Last year, the Microsoft cafeterias ran a promotion which involved scratch-off tickets and prizes ranging from a free bagel to a new Zune to free airplane tickets. But it turns out that the people who ran the contest left some debugging code behind that became a security hole.
As people compared notes on what they did or didn't win, they noticed that the tickets all looked identical save for the scratch-off area (naturally) and some tiny numbers printed in the corner of the back of the card. After some study, it became clear that all the losing tickets had a code that ended in 01, all the tickets for a free bagel ended in 18, and so on. If you went to the contest rules and regulations Web site, you'd find the legally mandated odds of winning disclosure, and the table just so happened to have no prize as the first item in the table and free bagel as the eighteenth. Further comparisons with other winning tickets confirmed that you could tell ahead of time what prize you were going to win by just looking at the last two digits of the number printed on the back of the card.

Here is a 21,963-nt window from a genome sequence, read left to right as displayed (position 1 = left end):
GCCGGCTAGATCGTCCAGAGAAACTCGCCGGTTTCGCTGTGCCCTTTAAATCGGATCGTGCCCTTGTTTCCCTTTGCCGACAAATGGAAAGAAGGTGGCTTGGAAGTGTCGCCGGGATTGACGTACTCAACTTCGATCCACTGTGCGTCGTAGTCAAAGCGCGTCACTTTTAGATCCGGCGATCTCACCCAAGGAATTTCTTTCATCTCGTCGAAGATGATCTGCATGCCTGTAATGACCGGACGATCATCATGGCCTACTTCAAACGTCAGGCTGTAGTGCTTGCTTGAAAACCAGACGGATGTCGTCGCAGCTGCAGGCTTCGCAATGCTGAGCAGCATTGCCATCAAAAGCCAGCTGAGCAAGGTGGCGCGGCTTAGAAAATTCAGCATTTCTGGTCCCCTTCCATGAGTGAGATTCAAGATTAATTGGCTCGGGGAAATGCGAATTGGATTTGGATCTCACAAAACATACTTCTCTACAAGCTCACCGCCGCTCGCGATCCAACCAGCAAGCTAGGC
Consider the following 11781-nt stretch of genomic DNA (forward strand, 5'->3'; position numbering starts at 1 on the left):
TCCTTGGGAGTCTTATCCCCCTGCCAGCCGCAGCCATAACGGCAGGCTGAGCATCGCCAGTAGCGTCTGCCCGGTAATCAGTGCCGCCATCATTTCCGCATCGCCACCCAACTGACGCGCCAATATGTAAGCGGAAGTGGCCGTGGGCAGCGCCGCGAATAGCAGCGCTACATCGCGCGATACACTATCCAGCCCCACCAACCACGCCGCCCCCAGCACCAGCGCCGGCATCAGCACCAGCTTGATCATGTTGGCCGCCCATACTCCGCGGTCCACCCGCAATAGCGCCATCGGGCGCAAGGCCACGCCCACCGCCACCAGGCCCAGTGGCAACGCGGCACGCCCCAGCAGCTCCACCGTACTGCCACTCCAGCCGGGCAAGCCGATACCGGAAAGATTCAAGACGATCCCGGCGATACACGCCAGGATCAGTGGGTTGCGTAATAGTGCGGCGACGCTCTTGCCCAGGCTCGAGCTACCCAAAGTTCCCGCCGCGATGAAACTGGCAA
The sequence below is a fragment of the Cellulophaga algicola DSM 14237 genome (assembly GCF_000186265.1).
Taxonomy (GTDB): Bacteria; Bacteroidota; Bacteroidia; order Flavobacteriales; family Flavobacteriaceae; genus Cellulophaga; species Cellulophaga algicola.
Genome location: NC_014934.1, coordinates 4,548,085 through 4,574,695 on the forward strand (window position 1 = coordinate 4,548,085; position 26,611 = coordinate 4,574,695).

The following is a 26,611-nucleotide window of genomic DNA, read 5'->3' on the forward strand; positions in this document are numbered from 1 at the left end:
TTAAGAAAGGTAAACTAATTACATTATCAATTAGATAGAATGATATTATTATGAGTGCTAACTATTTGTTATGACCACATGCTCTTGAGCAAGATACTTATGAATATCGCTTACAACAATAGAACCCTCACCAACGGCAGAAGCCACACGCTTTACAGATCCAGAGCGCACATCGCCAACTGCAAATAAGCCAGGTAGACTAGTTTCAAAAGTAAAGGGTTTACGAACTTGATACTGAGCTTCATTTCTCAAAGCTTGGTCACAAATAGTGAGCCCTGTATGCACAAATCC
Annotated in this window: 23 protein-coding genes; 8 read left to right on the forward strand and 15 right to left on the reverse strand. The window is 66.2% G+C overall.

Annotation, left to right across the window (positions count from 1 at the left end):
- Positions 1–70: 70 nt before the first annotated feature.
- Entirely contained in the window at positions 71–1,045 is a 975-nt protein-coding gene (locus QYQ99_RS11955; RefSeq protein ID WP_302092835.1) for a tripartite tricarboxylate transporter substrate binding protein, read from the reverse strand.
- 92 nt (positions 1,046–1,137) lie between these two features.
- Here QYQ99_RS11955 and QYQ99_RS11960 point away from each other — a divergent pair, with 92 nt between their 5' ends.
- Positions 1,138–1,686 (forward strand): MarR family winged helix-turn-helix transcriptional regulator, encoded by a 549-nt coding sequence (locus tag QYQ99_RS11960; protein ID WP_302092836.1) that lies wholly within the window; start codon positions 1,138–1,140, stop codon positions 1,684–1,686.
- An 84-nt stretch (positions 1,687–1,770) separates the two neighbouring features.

This is another example of how your debugging code can be a security hole. In this case, the code printed on the backs of the cards were probably added for quality control purposes, so that the contest managers could ensure that the right number of winning tickets were printed and so that the "big ticket" prizes would be evenly distributed among the participating cafeterias.
But it also meant that everybody participating in the contest knows which are the winning tickets.